It is almost midnight; we are waiting for email to download as midnight means great reception on the ham radio. We are floating on a pond that is over 700 miles long and averages 100 miles or a bit more in width. The moon is shinning and the shimmer on the water is exactly as you would expect if somebody was singing the old classic song “by the light of the silvery moon”. Dramatic, yes, real yes, romantic, yes but Lisa is asleep, the dog is resting on his Tommy Bahama chair and Bill is listening to “Wait, Wait don’t Tell me” on NPR radio.
It is not hard to believe that on a night like this native Indians, Inuit’s, or Incas could have wanted to paddle their Chalupas or canoes across the sea to the new coast of Mexico. It is also not hard to believe that the bus drivers of the time, call them Seamen if you like would worry about Sea Monsters. The noises on the “Silvery Sea” are really out of control. Many we can identify: Mantas are playing with the bait fish. Periodically they will jump and with a distinctive “plunk” you know they have belly flopped on the water. The bait fish erupt into a sound that simulates popcorn on steroids, or somebody who is really nervous popping those air bubble packaging things. The other noises just kind of work themselves into the background. You will hear grunting, heavy breathing, bubbles, the sound of waves hitting shallow undercuts on the coast line. Occasionally the sound of something very large hitting the water will break the silence of the night with a sound close to far off thunder. Assuming you thought the world was flat, it is not hard to project that all these sounds were “other worldly” or at least evil. If you pick up a pint of beer and a Tommy Bahama lounge chair it really can be fun if you get past the 8 inch moths that are flittering about in the waning light of that “slivery moon”.
100 years ago this must have been a very magical and scary place. Today it is just magical. Occasionally you might find a night like this in an American National Park, but we find these occasions fairly regular in Baja. It is really like no other place we have been to in the world. We haven’t traveled the complete world yet, but from Turkey to Japan, Germany to Korea and most of the countries in between we have to say that Baja is incredible. The weather changes here more than any place we know. Two days ago you would not want to be on the ocean. Today you could paddle your pool toys across the entire sea. We absolutely love it.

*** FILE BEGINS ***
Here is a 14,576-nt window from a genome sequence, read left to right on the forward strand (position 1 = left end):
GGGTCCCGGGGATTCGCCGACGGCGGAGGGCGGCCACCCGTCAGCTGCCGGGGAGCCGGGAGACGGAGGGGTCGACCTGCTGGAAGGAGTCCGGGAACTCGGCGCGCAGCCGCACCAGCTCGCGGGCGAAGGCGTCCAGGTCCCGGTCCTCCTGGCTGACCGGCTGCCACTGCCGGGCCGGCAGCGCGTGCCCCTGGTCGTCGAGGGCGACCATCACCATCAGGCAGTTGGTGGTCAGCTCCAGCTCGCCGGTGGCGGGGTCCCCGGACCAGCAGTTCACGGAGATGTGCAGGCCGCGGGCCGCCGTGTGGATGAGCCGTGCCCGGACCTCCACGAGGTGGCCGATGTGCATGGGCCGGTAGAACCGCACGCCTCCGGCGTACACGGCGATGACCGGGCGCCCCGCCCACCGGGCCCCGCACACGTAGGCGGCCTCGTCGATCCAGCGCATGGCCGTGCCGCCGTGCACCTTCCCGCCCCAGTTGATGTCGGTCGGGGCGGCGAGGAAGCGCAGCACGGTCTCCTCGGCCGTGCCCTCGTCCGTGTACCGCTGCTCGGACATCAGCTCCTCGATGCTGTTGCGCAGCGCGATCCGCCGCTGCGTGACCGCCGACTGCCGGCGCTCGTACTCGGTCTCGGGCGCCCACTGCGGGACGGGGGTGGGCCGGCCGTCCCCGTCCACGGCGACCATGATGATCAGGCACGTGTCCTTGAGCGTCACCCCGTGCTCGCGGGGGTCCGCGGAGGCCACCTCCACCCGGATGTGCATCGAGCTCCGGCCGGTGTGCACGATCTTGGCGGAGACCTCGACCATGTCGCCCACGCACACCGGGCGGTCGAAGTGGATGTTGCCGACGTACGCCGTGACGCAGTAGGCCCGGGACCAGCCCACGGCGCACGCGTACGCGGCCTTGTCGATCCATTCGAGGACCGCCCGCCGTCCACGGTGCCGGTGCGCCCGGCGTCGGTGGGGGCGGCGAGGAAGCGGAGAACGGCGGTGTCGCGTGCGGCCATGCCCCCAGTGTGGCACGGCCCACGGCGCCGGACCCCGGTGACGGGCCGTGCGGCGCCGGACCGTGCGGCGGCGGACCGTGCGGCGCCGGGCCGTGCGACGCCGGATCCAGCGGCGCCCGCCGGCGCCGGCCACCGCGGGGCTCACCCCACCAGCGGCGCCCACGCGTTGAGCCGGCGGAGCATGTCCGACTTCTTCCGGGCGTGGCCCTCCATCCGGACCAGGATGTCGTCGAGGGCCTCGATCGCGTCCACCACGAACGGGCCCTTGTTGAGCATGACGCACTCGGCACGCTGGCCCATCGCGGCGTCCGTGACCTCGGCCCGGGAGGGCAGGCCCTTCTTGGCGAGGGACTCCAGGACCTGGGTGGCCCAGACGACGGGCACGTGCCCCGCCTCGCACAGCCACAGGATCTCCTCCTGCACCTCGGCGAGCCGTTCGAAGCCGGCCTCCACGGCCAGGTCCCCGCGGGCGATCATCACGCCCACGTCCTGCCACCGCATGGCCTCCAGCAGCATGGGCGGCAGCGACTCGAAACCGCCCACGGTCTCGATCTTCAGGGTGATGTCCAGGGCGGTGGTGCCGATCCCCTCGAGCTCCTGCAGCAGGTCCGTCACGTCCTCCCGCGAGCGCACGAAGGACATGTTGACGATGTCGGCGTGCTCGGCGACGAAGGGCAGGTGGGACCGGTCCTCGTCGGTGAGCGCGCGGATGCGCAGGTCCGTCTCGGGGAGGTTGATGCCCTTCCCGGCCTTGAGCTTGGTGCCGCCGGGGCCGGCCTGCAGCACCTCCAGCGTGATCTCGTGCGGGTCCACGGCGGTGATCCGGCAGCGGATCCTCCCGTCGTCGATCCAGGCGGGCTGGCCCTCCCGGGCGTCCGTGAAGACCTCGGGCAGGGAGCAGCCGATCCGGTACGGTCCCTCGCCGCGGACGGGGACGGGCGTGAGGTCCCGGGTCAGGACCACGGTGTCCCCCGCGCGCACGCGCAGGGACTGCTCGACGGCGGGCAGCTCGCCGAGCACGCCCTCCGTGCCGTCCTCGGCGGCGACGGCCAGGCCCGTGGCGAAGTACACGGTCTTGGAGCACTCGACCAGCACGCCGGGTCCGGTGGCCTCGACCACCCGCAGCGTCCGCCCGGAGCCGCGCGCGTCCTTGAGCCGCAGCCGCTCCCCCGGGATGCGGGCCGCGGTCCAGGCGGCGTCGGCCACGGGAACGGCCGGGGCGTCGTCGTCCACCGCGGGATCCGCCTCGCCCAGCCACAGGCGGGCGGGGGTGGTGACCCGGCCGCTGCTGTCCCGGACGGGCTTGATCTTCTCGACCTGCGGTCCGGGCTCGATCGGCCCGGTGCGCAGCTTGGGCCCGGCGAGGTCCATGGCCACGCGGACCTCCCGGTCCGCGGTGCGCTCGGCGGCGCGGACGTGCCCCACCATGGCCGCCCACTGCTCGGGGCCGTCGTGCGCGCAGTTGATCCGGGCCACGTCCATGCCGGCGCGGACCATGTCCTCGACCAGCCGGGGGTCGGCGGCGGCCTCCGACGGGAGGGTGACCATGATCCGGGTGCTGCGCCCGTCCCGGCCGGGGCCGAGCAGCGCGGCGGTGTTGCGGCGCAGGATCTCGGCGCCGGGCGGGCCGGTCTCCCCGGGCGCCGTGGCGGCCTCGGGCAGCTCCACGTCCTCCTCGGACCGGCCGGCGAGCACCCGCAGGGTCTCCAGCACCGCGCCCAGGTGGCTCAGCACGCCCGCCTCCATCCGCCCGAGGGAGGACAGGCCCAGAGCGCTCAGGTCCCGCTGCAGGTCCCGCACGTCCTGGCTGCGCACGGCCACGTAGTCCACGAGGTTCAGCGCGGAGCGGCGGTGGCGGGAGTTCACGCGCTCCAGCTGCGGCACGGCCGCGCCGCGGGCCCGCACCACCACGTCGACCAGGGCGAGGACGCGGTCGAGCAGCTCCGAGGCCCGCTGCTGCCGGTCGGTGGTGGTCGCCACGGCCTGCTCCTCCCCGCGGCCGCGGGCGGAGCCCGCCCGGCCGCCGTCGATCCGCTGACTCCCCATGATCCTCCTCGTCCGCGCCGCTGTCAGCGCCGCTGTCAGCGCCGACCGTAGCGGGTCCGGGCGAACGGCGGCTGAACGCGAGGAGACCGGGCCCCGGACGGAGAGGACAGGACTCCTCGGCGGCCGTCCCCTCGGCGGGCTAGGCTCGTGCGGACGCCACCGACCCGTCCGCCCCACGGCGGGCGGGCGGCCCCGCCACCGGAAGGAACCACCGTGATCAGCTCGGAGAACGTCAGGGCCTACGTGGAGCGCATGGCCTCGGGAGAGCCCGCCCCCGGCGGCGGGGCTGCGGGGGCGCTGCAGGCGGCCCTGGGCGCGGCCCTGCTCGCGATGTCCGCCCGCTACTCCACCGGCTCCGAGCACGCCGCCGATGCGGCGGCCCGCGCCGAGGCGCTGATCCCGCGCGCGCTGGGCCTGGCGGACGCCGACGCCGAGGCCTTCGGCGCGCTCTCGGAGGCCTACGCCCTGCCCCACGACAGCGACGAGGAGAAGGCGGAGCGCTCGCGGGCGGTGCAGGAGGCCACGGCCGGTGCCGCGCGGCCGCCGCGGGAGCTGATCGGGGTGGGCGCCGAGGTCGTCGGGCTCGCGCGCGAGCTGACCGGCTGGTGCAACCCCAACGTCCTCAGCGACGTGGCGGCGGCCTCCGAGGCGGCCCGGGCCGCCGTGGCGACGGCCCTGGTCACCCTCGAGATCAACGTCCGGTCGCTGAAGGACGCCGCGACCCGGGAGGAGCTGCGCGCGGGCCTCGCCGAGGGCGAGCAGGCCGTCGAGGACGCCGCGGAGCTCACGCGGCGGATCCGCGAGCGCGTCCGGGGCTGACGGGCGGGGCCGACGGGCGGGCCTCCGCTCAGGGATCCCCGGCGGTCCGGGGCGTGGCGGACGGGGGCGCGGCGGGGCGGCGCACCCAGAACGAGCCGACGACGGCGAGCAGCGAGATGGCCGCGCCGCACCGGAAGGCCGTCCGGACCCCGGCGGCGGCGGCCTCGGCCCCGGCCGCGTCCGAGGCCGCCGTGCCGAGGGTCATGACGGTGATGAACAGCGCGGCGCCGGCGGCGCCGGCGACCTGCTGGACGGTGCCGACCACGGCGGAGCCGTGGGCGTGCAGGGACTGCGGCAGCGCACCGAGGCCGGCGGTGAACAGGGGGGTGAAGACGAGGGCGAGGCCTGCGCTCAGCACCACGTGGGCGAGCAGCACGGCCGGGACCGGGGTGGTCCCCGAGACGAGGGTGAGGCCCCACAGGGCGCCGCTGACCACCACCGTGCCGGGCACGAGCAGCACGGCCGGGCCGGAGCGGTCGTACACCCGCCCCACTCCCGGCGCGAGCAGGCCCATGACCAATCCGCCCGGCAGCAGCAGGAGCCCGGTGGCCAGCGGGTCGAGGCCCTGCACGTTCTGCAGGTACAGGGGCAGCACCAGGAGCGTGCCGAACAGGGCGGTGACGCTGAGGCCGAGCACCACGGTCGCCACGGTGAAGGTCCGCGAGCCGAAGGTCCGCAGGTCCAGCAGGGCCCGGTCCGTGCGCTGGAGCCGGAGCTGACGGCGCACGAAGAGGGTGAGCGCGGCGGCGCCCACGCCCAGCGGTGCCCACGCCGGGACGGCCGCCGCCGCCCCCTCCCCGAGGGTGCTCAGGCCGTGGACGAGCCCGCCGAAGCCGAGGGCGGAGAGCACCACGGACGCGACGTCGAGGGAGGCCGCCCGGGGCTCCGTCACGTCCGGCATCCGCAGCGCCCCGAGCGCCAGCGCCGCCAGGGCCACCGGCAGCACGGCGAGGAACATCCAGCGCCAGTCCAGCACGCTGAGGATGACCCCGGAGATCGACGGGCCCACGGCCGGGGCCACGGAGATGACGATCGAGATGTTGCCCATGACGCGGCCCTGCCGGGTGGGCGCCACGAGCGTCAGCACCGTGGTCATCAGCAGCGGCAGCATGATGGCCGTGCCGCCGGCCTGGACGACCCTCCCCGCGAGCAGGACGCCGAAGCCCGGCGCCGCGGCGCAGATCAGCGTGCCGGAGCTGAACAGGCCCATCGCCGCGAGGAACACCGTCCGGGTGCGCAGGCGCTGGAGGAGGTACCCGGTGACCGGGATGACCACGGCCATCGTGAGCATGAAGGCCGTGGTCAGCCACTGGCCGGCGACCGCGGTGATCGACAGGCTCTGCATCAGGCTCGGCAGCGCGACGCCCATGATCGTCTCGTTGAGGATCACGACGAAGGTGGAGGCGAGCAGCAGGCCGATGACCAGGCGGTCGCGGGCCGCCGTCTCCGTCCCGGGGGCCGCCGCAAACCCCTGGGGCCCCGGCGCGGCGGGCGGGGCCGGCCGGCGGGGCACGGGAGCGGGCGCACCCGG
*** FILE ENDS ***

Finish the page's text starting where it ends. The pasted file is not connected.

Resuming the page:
Bill gets so emotional about the places that we have seen that lately he is one of the Baja’s biggest promoters. We were sure we would keep some places secret, but when you really like some place as much as we do it is hard to keep your mouth shut. Having just been to Santa Rosalia and being so close to the town of San Marcos we have tried hard to get all our friends to visit this unique town. We did not visit it this time around but have written about how we enjoyed our visits in a number of previous logs. As we get nearer to our temporary home base of Carmen Island we will no doubt start talking about our favorite anchorages in that area as well.
As you can tell we are having a good time night and day. The fishing is good (Lisa caught a Dorado today), the diving is excellent although it has been a number of days since we have put fins on and the weather has been cool by summer Baja standard with the last couple of night dipping into the low 80’s, heck even the water temps have dropped to a chilly 81 degrees in the last day or two.
Our next stops will be Punta Chivato and then on to San Juanico were we hope to stop for a week or so to check out the “natural food store” in that neighborhood and to allow Lisa
to fill up on her supply of kayaking around the estuary. Should be a good time.